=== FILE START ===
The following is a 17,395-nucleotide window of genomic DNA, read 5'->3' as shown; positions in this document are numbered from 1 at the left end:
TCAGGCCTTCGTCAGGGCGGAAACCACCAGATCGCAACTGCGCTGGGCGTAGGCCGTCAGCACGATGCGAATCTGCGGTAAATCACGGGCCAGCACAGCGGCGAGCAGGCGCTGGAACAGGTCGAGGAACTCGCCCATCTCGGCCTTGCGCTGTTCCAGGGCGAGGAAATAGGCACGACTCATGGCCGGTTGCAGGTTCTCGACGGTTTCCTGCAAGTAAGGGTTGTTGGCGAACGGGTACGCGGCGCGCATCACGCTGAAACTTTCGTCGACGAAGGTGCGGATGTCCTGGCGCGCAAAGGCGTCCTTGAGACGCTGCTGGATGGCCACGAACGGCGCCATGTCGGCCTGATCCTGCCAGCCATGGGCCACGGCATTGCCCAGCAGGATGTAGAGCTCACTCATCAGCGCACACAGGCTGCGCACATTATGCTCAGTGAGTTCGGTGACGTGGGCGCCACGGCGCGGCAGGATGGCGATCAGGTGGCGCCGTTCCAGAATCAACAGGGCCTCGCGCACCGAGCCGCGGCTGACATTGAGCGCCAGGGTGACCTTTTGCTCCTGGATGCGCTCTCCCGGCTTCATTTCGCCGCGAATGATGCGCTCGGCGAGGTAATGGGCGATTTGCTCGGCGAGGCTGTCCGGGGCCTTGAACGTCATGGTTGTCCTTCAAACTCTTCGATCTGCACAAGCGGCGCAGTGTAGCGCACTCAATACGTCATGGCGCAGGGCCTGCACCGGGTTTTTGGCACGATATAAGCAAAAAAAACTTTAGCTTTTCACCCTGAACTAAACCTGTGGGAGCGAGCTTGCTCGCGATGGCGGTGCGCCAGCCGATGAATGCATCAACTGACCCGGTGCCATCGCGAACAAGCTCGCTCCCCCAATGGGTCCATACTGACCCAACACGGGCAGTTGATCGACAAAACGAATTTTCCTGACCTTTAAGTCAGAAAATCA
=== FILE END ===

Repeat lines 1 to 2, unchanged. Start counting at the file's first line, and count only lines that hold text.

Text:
The following is a 17,395-nucleotide window of genomic DNA, read 5'->3' as shown; positions in this document are numbered from 1 at the left end:
TCAGGCCTTCGTCAGGGCGGAAACCACCAGATCGCAACTGCGCTGGGCGTAGGCCGTCAGCACGATGCGAATCTGCGGTAAATCACGGGCCAGCACAGCGGCGAGCAGGCGCTGGAACAGGTCGAGGAACTCGCCCATCTCGGCCTTGCGCTGTTCCAGGGCGAGGAAATAGGCACGACTCATGGCCGGTTGCAGGTTCTCGACGGTTTCCTGCAAGTAAGGGTTGTTGGCGAACGGGTACGCGGCGCGCATCACGCTGAAACTTTCGTCGACGAAGGTGCGGATGTCCTGGCGCGCAAAGGCGTCCTTGAGACGCTGCTGGATGGCCACGAACGGCGCCATGTCGGCCTGATCCTGCCAGCCATGGGCCACGGCATTGCCCAGCAGGATGTAGAGCTCACTCATCAGCGCACACAGGCTGCGCACATTATGCTCAGTGAGTTCGGTGACGTGGGCGCCACGGCGCGGCAGGATGGCGATCAGGTGGCGCCGTTCCAGAATCAACAGGGCCTCGCGCACCGAGCCGCGGCTGACATTGAGCGCCAGGGTGACCTTTTGCTCCTGGATGCGCTCTCCCGGCTTCATTTCGCCGCGAATGATGCGCTCGGCGAGGTAATGGGCGATTTGCTCGGCGAGGCTGTCCGGGGCCTTGAACGTCATGGTTGTCCTTCAAACTCTTCGATCTGCACAAGCGGCGCAGTGTAGCGCACTCAATACGTCATGGCGCAGGGCCTGCACCGGGTTTTTGGCACGATATAAGCAAAAAAAACTTTAGCTTTTCACCCTGAACTAAACCTGTGGGAGCGAGCTTGCTCGCGATGGCGGTGCGCCAGCCGATGAATGCATCAACTGACCCGGTGCCATCGCGAACAAGCTCGCTCCCCCAATGGGTCCATACTGACCCAACACGGGCAGTTGATCGACAAAACGAATTTTCCTGACCTTTAAGTCAGAAAATCA